Sunday, January 14, 2007

The Broken Silence of The Holocaust Survivor

Today, Bruno Ritter is a retired, bronze-star decorated US Army combat veteran living a normal, happy life with his wife and children. That he is alive is nothing short of a miracle. When he decided to tell his story of loss and survival to a German court after keeping it to himself for decades, he helped bring justice to one of the last Nazi officer to be brought to trial.

Bruno was born as Moshe Schatzman in Przemysl in 1928 to Isak Schatzman and Sabina Ritter, a barber and a beautician. He grew up on the second floor of the family owned building that also housed the shop where his parents worked. Their's was a typical, uneventful working-class story in a medium-sized town until Poland was occupied by the Nazis in 1939 and began the systematic extermination of Przemysl's Jewry. Over the ensuing five years, he lost everything; his mother and father, his extended family, neighbors and acquaintances - all murdered.

Somehow, passing through a series of jails, forced labor and concentration camps, Bruno managed to survive the Shoah.

After the war, he came to Kansas City, adopted his mother's family name and joined the US Army, serving from Europe to Vietnam as a proud American citizen - his tragic and heroic past gladly forgotten.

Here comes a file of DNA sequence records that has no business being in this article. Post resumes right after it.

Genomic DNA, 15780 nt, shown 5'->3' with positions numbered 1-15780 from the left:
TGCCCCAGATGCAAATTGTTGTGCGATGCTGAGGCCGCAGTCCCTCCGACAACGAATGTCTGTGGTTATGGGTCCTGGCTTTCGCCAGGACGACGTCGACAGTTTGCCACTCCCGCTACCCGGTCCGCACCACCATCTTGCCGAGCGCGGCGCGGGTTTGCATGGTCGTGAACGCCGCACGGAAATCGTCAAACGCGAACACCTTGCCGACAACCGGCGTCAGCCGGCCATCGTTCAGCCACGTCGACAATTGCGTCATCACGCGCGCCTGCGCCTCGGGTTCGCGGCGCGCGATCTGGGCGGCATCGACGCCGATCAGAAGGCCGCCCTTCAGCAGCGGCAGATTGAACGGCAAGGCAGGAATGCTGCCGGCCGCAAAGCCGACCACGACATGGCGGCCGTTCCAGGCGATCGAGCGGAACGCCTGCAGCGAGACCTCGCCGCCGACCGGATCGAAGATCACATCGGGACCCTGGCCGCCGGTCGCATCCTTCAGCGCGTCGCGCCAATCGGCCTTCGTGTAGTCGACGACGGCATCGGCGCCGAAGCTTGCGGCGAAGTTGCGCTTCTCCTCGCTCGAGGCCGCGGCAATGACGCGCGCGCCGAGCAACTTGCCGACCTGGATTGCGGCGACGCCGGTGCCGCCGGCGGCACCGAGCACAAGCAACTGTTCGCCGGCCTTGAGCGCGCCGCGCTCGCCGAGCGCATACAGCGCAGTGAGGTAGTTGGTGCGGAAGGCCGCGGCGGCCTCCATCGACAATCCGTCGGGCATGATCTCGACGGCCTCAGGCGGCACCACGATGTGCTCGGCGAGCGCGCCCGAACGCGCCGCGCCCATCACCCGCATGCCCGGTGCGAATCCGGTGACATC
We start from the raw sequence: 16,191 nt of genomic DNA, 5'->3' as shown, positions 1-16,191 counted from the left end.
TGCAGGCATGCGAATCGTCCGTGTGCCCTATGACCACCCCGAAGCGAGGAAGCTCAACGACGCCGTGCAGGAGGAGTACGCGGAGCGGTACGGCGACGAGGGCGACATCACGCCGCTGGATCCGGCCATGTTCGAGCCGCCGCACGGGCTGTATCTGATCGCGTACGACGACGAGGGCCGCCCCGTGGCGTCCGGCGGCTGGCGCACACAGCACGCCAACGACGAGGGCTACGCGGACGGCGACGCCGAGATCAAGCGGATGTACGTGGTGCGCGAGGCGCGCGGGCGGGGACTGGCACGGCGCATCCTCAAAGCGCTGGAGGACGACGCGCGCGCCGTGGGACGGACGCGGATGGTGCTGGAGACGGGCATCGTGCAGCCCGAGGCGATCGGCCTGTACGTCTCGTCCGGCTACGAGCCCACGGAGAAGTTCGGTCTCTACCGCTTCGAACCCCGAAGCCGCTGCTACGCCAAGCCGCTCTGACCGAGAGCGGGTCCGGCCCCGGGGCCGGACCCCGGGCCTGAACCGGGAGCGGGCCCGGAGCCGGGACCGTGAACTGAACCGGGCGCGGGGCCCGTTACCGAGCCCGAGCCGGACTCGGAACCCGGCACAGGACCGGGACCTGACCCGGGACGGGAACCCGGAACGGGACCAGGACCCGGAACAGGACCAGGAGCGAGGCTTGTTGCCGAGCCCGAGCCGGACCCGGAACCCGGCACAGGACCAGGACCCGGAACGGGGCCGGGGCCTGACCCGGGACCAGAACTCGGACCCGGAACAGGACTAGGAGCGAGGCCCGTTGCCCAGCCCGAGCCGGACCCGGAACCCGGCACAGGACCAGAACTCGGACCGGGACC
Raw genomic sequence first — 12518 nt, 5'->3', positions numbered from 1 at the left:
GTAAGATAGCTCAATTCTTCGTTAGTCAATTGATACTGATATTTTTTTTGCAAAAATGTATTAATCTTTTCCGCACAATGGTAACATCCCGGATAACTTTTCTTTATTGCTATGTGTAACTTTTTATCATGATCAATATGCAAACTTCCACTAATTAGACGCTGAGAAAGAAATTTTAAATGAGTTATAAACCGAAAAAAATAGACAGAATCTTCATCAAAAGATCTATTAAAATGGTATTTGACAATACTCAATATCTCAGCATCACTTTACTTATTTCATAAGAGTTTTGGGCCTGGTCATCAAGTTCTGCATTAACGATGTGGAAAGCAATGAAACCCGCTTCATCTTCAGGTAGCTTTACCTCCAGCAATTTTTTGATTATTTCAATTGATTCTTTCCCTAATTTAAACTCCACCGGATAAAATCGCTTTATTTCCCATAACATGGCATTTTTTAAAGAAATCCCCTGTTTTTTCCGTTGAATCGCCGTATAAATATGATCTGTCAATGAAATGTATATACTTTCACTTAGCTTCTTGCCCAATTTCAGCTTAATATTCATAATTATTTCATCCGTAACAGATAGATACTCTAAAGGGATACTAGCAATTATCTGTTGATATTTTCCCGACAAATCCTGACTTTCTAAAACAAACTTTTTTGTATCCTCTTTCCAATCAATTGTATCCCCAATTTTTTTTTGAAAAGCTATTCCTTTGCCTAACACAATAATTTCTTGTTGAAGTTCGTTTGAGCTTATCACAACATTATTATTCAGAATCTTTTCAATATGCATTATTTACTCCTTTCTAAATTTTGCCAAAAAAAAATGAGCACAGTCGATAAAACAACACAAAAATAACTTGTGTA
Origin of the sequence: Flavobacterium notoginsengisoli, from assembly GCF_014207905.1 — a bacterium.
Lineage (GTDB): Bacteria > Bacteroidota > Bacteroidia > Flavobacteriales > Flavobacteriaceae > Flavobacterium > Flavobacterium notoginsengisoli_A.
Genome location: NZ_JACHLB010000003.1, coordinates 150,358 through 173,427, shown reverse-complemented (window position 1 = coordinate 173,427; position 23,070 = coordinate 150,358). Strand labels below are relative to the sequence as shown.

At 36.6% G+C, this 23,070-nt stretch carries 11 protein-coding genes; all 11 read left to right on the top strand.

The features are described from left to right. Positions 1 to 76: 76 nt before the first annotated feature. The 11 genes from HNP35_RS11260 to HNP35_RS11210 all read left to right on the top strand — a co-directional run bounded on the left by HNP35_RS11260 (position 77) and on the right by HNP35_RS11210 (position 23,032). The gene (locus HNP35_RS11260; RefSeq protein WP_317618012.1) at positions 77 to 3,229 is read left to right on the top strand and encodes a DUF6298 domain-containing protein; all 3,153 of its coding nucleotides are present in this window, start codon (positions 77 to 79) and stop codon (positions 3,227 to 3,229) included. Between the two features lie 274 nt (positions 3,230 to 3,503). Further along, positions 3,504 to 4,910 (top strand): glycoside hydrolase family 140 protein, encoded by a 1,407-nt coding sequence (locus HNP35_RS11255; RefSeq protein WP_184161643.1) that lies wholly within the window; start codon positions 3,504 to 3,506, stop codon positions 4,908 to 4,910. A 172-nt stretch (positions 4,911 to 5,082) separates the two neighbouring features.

Normally, that would be the end of the historical part of a holocaust survivor's story - but not for Bruno Ritter.

As fate would have it, justice finally caught up with the brutal, sadistic Nazi SS officer who oversaw the murder of the Jews of Przemysl, Joseph Schwammberger, when he was extradited from Argentina to stand trial for his crimes in 1990. Ritter was called to be a star witness at the trial and his testimony was key in convincing the court to condemn this monster to life in prison. Schwammberger died in prison in Germany in 1997.

A few years ago, Washington Post writer Marc Fisher wrote a piece about Bruno Ritter, a son of Przemysl, titled:


Please read it. It is a moving story about an amazing life.


Special thanks to Wendy Hodgden, Bruno's American daughter, for sharing her father's story.

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